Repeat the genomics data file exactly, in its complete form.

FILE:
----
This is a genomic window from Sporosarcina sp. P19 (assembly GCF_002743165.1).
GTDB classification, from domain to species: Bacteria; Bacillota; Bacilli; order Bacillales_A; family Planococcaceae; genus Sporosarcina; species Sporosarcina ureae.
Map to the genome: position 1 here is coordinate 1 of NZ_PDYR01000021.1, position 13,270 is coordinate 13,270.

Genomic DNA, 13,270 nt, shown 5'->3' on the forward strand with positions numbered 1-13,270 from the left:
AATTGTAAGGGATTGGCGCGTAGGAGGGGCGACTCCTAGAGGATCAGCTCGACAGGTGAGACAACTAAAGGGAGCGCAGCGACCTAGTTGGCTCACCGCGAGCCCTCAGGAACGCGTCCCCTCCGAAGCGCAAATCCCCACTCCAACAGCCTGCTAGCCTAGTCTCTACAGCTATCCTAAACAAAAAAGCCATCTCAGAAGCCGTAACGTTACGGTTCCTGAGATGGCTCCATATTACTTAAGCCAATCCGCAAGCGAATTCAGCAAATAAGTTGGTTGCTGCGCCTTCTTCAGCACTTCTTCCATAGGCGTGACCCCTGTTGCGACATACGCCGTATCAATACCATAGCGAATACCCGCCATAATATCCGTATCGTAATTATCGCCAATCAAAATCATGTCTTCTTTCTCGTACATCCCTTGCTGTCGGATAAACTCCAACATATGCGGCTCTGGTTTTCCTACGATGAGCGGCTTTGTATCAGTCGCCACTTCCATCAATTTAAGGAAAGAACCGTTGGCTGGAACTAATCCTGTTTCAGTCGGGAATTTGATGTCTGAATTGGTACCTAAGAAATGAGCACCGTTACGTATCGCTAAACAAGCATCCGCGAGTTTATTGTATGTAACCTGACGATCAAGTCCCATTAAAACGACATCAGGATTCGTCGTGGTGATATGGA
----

This is a genomic window from Sporosarcina sp. P19 (assembly GCF_002743165.1).
GTDB classification, from domain to species: Bacteria; Bacillota; Bacilli; order Bacillales_A; family Planococcaceae; genus Sporosarcina; species Sporosarcina ureae.
Map to the genome: position 1 here is coordinate 1 of NZ_PDYR01000021.1, position 13,270 is coordinate 13,270.

Genomic DNA, 13,270 nt, shown 5'->3' on the forward strand with positions numbered 1-13,270 from the left:
AATTGTAAGGGATTGGCGCGTAGGAGGGGCGACTCCTAGAGGATCAGCTCGACAGGTGAGACAACTAAAGGGAGCGCAGCGACCTAGTTGGCTCACCGCGAGCCCTCAGGAACGCGTCCCCTCCGAAGCGCAAATCCCCACTCCAACAGCCTGCTAGCCTAGTCTCTACAGCTATCCTAAACAAAAAAGCCATCTCAGAAGCCGTAACGTTACGGTTCCTGAGATGGCTCCATATTACTTAAGCCAATCCGCAAGCGAATTCAGCAAATAAGTTGGTTGCTGCGCCTTCTTCAGCACTTCTTCCATAGGCGTGACCCCTGTTGCGACATACGCCGTATCAATACCATAGCGAATACCCGCCATAATATCCGTATCGTAATTATCGCCAATCAAAATCATGTCTTCTTTCTCGTACATCCCTTGCTGTCGGATAAACTCCAACATATGCGGCTCTGGTTTTCCTACGATGAGCGGCTTTGTATCAGTCGCCACTTCCATCAATTTAAGGAAAGAACCGTTGGCTGGAACTAATCCTGTTTCAGTCGGGAATTTGATGTCTGAATTGGTACCTAAGAAATGAGCACCGTTACGTATCGCTAAACAAGCATCCGCGAGTTTATTGTATGTAACCTGACGATCAAGTCCCATTAAAACGACATCAGGATTCGTCGTGGTGATATGGA